- Losman missed Tuesday night's sloppy practice under the lights with a swollen passing thumb.
- The Bills pray DT John McCargo can overcome his faulty foot to make an impact. "We are hoping like hell that he can take that next step and play like we hoped," D-line coach Bill Kollar told the Buffalo News.
- Miami Herald columnist Greg Cote writes about RB Ricky Williams' self-reclamation project. Not many outside South Florida have addressed what, at the moment, seems a tired tale, but Williams' return will become the team's biggest storyline of '08.
- The Miami Herald headline says WR Derek Hagan is "getting rave reviews." But if he were really standing out, then they probably wouldn't be going after Terry Glenn.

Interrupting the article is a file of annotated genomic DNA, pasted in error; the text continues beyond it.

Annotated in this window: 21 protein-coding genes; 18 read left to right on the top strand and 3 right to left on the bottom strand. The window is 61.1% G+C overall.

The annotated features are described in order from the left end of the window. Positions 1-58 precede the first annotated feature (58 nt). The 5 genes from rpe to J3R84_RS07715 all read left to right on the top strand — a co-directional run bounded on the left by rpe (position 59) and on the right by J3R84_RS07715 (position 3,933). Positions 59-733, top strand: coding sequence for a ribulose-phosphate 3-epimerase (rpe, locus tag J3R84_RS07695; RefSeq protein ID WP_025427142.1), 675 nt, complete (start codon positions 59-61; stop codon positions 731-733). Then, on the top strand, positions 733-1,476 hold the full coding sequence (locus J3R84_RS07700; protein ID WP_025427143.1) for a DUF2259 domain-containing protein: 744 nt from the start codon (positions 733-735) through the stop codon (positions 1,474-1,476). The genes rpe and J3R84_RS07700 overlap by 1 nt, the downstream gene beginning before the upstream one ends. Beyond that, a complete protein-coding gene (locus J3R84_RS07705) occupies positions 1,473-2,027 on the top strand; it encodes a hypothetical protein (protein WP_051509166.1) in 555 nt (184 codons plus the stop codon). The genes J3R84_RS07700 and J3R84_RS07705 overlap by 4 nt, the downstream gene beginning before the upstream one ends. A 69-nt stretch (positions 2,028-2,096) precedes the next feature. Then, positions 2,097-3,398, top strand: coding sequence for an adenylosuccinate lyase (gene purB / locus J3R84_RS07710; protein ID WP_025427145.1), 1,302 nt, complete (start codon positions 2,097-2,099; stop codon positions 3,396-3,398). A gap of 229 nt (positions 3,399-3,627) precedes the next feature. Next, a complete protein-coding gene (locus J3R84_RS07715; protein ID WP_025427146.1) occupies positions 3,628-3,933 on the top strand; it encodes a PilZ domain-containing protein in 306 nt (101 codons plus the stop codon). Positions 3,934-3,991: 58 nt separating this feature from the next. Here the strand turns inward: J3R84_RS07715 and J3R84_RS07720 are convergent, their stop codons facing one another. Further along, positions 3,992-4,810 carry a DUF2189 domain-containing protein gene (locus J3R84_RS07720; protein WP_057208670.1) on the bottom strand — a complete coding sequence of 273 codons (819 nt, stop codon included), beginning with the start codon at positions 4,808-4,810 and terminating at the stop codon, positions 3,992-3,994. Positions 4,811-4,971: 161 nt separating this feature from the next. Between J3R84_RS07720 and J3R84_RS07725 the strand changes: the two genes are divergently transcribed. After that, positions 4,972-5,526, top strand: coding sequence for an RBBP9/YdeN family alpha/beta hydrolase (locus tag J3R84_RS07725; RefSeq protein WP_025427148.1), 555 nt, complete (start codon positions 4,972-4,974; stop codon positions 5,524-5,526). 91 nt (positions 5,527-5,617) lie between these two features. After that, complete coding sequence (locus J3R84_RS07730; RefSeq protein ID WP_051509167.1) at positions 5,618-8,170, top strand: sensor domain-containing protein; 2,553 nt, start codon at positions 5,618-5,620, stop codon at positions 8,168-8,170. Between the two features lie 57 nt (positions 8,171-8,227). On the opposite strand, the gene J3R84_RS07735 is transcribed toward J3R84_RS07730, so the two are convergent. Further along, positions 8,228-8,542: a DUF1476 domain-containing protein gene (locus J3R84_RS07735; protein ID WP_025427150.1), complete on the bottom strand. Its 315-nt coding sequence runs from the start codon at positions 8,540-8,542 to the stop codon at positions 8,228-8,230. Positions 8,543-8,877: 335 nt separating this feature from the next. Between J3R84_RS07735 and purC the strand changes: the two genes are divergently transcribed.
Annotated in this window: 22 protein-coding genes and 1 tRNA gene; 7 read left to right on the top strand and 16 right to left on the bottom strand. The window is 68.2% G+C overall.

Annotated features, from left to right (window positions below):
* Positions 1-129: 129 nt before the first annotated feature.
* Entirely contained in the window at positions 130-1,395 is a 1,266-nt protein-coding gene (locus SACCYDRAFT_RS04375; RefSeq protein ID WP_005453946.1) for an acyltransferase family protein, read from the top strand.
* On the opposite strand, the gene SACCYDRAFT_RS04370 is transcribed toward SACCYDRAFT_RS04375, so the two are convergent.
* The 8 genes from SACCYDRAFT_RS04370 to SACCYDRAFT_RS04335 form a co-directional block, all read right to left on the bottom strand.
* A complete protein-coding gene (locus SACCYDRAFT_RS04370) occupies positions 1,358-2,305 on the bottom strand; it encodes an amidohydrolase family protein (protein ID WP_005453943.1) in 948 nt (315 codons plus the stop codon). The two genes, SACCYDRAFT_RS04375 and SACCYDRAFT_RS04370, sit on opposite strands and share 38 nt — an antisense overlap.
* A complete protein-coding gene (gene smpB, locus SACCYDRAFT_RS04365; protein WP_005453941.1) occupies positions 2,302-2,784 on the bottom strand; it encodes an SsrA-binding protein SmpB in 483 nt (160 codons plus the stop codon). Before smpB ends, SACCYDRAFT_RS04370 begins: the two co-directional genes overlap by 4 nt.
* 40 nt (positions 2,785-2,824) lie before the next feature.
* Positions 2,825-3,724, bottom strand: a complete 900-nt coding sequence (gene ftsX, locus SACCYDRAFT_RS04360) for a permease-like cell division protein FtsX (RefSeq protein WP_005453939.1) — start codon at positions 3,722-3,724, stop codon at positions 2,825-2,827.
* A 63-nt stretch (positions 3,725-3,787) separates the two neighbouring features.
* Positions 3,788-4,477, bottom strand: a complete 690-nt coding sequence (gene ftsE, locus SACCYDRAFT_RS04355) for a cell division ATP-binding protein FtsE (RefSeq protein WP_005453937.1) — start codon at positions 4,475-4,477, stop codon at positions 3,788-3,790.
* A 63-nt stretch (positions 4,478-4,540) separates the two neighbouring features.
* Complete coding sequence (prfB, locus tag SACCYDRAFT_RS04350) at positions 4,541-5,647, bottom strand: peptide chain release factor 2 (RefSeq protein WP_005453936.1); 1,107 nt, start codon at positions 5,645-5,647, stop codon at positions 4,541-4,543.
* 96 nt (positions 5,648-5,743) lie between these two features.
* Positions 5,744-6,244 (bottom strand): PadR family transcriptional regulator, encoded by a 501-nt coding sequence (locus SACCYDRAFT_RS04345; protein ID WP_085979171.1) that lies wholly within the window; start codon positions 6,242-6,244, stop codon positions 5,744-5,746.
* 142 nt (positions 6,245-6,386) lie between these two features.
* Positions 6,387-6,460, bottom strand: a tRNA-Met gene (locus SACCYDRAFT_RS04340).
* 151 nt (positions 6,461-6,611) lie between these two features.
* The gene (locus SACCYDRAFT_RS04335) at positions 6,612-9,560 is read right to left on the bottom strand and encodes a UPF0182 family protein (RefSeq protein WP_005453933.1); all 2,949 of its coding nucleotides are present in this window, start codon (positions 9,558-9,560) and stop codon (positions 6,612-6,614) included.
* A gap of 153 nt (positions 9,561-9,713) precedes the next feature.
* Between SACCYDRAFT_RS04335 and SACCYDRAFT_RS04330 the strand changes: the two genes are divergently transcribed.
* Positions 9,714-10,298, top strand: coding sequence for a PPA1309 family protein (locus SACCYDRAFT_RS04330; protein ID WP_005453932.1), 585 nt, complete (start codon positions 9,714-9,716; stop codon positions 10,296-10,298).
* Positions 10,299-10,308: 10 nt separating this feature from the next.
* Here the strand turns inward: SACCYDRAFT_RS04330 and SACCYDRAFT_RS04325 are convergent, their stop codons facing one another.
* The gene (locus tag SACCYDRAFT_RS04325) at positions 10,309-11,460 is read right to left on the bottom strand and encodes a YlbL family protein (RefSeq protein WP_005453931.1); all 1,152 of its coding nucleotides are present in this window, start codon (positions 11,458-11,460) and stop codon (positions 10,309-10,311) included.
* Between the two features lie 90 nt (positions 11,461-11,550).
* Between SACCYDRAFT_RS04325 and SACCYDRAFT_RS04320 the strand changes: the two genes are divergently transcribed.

- Carlos Frias of the Palm Beach Post catches up with young ILB Channing Crowder, who has the unenviable task of replacing the beloved Zach Thomas.
New York Jets
- At a time when most everybody else has been wishy-washy about the Jets' quarterback situation, Chad Pennington is refreshingly blunt. New York Times columnist William C. Rhoden is convinced Pennington should be the starter.
- Newsday beat reporter Eric Boland writes CB/KR Justin Miller is happy to be on his feet after missing much of last year's camp with a bum hammy and blowing out his right knee in Week 2.
- J.P. Pelzman of the Bergen Daily Record takes a look at G Alan Faneca's role in anchoring the Jets offensive line.
- Another big-ticket free agent, OLB Calvin Pace, is trying to overcome perceptions in Arizona he was a bust.